The radio humor column is quite an art. Rare are those who, practicing it, see their projections pass the ramp of time. Many do not survive it. It takes a lot of talent. By this yardstick, the morning epigrammatic Philippe Meyer, on France Inter, has never been supplanted. We sometimes think of it while listening, rather by undergoing, in the morning, in the sections of information, the parade of the Stakhanovists of the poilade, appointed to “entertain” the listener. To highlight the desired effect of this competition of fine irony, around them, stooges dedicate themselves to gutting employees. We want to tell them to spare them this embarrassing chore: forced laughter, it sounds funny, do you know? The microphone, like the camera, is a magnifying glass.
Among this cohort, sometimes pathetic, often exasperating, attendants at the marrade, laborious sneerers, satisfied jesters, obsessed with the gaudriole, riskless sulphators slip, from time to time, a juggler of nonsense, an elf of the pun, inspired by the nonsense, a genius of the calembredaine, an esthete of nonsense, an ace of buffoonery, a virtuoso of the coquecigrue, a goldsmith of the witticism.
We are then on Friday. At 8:55 am, on France Inter, François Morel finally appears. The air becomes lighter. The listener rises, lets himself be carried away by the skill of this Norman who, like a good wine, strengthens with age, gains in taste with final notes that delight the Eustachian tube. The former resident of the great troop of Deschiens has renewed his range to turn into a prodigy of the near.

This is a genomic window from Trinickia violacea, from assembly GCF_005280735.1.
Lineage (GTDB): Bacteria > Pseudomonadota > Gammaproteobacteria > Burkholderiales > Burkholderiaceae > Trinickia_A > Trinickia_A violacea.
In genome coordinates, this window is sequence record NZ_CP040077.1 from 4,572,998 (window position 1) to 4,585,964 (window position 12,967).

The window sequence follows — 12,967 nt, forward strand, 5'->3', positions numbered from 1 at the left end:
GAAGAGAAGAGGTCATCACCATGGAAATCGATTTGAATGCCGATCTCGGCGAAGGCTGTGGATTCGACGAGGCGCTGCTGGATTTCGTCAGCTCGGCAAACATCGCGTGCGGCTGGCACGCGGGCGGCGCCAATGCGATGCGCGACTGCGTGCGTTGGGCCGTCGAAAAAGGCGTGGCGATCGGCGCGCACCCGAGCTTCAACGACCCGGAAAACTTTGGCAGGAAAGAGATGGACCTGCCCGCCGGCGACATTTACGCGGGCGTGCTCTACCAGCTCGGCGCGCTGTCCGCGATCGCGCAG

In the preface to his complete works, François Morel warns his little comrades: “There is nothing worse than the agreed revolt, the cushy insurrection. » As many flaws as he has the courtesy to spare us when so many comedians fall into this convenient complacency. He strolls in the footsteps of Alphonse Allais, in the coattails of Alexandre Vialatte, in the wake of Raymond Devos, eyeing Marcel Aymé.
A zest of tenderness, a pinch of acidity, the sly Morel, this impertinent so relevant, great destroyer of invading stupidity, also releases healthy and cold anger which purges our repressed ires. With him, we enter the realm of poetry. Suspended time, parenthesis, intermission in the course of days. “When people ask me if we can laugh at everything, I answer that we don’t have to. » François Morel, or the hygiene of the mind.